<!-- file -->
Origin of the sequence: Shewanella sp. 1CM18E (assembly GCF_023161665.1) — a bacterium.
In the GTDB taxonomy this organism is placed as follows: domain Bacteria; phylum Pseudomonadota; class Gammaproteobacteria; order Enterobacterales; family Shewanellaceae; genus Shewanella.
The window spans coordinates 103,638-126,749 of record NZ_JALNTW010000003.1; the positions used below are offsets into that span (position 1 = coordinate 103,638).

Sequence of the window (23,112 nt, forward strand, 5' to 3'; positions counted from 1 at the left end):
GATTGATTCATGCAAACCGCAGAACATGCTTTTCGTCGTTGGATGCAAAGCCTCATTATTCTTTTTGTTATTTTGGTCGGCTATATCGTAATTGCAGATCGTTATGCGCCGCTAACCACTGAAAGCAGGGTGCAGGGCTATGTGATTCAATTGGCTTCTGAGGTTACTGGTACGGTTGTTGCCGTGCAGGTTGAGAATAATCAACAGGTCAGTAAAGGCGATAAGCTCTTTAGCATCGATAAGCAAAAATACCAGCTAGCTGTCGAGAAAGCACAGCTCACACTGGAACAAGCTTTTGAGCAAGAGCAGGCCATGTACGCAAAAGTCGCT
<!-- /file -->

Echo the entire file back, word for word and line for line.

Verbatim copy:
Origin of the sequence: Shewanella sp. 1CM18E (assembly GCF_023161665.1) — a bacterium.
In the GTDB taxonomy this organism is placed as follows: domain Bacteria; phylum Pseudomonadota; class Gammaproteobacteria; order Enterobacterales; family Shewanellaceae; genus Shewanella.
The window spans coordinates 103,638-126,749 of record NZ_JALNTW010000003.1; the positions used below are offsets into that span (position 1 = coordinate 103,638).

Sequence of the window (23,112 nt, forward strand, 5' to 3'; positions counted from 1 at the left end):
GATTGATTCATGCAAACCGCAGAACATGCTTTTCGTCGTTGGATGCAAAGCCTCATTATTCTTTTTGTTATTTTGGTCGGCTATATCGTAATTGCAGATCGTTATGCGCCGCTAACCACTGAAAGCAGGGTGCAGGGCTATGTGATTCAATTGGCTTCTGAGGTTACTGGTACGGTTGTTGCCGTGCAGGTTGAGAATAATCAACAGGTCAGTAAAGGCGATAAGCTCTTTAGCATCGATAAGCAAAAATACCAGCTAGCTGTCGAGAAAGCACAGCTCACACTGGAACAAGCTTTTGAGCAAGAGCAGGCCATGTACGCAAAAGTCGCT